What is Aurora Serverless at this point? Why did they give you all this appeal about DynamoDB and what we mean by serverless and why we think that Aurora Serverless is not really serverless as you might think? The first thing, okay, scales up and down to some degree it does that. The problem is it doesn't really scale to zero. There is a concept of ACU, which stands for Aurora Capacity Unit. And the idea is that one ACU is equal to two gigabytes of RAM, more or less. And the idea is that you cannot just scale to zero ACUs. There is a minimum and the minimum is 0.5, which means that even if you have a database that is totally idle, because maybe, I don't know, it's a dev deployment, you maybe are on a break because it's the weekend, nobody's really using that database.

You are still paying for two days, 0.5 ACUs, at least for that particular deployment. And imagine if you have multiple development environments, maybe you try to segregate things by domain, you might have dozens of database laying around just doing nothing and costing you money. So in that sense, it's not really serverless as we might like it to be. So that means there is a minimum cost. And the other interesting thing is that there are still maintenance windows required.

So you need to plan around those. So depending on what you do, you might need... eight ACUs are recommended for global cluster in the primary. So certain parts of your setup will require even more ACUs if you want to follow the recommended setup. And two ACUs are for performance insight, which is a tool that gives you query metrics. So it can be even more expensive as a baseline if you actually apply all the suggestions that you get from the documentation. And the funny thing is that we recently realized while we were using Aurora that there is the possibility to reboot the server. So we were seeing the server rebooting. So it's kind of funny to see that a serverless product, you actually see the server rebooting. So again, it doesn't really feel as serverless as you might like to think. So with all of that being said, there is a benefit in this capacity of Aurora serverless being able to scale up and down. And it's something that can be useful in some circumstances, especially for instance, when you have very variable traffic, it's something that can remove some of the headaches about planning, for instance, the capacity of your database. So in those cases, even if it's not really a serverless database, this product can be beneficial as opposed to just going for the traditional Aurora or RDS standard. But I mentioned that there are two versions, V1 and V2. Eoin, do you want to try to explain what is it all about?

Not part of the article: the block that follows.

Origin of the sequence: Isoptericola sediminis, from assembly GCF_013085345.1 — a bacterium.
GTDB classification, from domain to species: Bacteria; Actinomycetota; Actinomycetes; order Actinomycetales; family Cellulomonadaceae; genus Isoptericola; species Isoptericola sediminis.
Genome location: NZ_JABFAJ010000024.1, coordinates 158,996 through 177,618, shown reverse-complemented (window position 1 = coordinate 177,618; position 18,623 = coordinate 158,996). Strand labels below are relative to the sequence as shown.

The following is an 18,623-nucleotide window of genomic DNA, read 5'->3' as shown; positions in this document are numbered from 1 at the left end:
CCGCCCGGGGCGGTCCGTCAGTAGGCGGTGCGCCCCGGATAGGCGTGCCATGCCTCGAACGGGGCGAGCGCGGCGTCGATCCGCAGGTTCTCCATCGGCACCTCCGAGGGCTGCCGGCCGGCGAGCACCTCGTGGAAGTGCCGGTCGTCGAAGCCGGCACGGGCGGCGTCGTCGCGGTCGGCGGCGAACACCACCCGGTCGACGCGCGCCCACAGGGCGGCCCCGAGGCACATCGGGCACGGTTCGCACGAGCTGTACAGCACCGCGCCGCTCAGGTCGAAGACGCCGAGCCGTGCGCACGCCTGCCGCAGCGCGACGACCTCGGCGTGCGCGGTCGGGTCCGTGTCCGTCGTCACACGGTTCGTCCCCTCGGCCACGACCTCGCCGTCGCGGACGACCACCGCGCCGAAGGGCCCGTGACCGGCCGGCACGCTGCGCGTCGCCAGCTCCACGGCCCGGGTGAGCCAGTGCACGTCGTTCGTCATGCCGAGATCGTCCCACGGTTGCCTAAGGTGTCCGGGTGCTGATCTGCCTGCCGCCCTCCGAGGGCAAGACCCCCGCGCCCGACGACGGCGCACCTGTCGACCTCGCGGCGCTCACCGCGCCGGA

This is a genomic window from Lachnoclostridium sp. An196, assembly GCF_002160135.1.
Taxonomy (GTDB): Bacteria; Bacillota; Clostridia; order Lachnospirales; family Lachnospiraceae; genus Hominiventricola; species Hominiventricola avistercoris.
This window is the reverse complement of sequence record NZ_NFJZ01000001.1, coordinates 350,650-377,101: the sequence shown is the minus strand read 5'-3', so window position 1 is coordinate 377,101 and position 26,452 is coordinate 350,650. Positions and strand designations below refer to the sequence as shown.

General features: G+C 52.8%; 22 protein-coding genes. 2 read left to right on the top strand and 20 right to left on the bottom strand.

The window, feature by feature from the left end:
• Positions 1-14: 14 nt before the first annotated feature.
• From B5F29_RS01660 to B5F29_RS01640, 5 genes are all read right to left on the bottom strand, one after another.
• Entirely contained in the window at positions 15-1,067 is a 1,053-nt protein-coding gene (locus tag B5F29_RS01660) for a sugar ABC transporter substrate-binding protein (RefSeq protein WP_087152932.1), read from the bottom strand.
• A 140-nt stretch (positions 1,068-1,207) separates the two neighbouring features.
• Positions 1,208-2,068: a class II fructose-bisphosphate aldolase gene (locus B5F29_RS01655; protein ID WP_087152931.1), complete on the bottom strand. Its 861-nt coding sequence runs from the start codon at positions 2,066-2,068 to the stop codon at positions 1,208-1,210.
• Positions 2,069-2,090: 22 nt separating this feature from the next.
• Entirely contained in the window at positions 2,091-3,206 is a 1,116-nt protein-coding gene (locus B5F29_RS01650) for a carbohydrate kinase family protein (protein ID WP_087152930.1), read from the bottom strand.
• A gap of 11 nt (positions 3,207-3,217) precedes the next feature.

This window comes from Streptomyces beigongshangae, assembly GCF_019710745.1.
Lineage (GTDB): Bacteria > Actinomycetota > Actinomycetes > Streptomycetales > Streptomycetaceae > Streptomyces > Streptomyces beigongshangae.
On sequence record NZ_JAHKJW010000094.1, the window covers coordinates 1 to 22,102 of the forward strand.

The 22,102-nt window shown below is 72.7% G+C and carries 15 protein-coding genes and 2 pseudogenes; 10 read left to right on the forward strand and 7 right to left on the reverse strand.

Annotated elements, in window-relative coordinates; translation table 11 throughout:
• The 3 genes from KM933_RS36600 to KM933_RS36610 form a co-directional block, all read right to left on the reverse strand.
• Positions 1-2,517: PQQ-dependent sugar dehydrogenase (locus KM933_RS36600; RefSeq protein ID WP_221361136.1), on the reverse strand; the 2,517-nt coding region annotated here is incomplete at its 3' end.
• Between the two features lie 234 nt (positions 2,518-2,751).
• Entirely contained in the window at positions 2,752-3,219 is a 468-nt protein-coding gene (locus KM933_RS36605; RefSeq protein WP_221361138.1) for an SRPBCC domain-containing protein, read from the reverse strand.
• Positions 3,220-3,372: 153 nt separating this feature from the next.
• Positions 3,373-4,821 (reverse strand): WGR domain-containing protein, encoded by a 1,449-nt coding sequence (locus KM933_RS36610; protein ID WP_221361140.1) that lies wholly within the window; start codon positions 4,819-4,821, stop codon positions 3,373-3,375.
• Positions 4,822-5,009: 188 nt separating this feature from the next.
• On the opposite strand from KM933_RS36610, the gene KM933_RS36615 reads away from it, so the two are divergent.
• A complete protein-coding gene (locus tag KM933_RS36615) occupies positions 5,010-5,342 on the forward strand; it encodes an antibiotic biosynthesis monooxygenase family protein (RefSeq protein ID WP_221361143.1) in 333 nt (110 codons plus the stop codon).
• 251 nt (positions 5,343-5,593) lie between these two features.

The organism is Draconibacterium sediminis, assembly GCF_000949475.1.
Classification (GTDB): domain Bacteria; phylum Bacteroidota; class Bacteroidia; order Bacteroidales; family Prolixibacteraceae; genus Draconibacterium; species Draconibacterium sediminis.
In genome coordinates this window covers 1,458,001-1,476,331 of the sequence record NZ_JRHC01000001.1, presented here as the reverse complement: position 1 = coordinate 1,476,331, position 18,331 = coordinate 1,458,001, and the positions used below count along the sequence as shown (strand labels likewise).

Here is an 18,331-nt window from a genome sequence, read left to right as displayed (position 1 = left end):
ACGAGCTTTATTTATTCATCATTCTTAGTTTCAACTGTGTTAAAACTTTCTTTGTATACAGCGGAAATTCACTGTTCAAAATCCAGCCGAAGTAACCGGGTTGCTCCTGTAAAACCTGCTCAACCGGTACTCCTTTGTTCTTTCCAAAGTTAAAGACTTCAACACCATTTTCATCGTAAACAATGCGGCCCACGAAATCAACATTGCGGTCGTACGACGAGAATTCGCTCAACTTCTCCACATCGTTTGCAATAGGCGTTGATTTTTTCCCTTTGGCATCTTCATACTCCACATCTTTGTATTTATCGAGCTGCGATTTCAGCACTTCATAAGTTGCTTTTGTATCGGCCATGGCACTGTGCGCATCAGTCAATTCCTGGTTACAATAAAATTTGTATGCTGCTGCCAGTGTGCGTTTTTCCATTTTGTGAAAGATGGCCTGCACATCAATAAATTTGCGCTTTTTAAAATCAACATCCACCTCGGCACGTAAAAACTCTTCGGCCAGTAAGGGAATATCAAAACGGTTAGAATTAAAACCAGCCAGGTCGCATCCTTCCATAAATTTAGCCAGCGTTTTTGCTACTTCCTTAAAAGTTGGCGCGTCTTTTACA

Eoin: Yeah, V1 was around for a good few years. I'm not sure exactly when it was announced, but V2 now has been, it was in beta for a while, and I think it's been at least a year generally available. They announced it started this year that V1 is no longer going to be supported from the end of 2024. And this is quite disappointing for some people because version one actually did scale to zero. So that's something as you said, Luciano correctly, you can't do it with version two. But V2, when they announced it, they did add some big advantages.

So scale up time is faster. With V1, this could be quite slow, could be like seconds or minutes. Now you can scale up in milliseconds, but the speed you scale up at actually depends on your baseline capacity. So the number of ACUs you're scaling from. So the more ACUs you have, the faster you'll scale up. In V1, it could take minutes and it only actually scaled in double increments. So you could go from two ACUs to four, then to eight, and then to 16. Now you can just scale by 0.5 ACUs all the time. Version two now supports global databases, where version one did not, and version two supports read replicas where version two did not. So version one was really just a single instance database, so you couldn't really regard it as a serious production ready database for the enterprise. So I think now it's probably worthwhile thinking, OK, when should you consider Aurora Serverless version two instead of provisioned Aurora?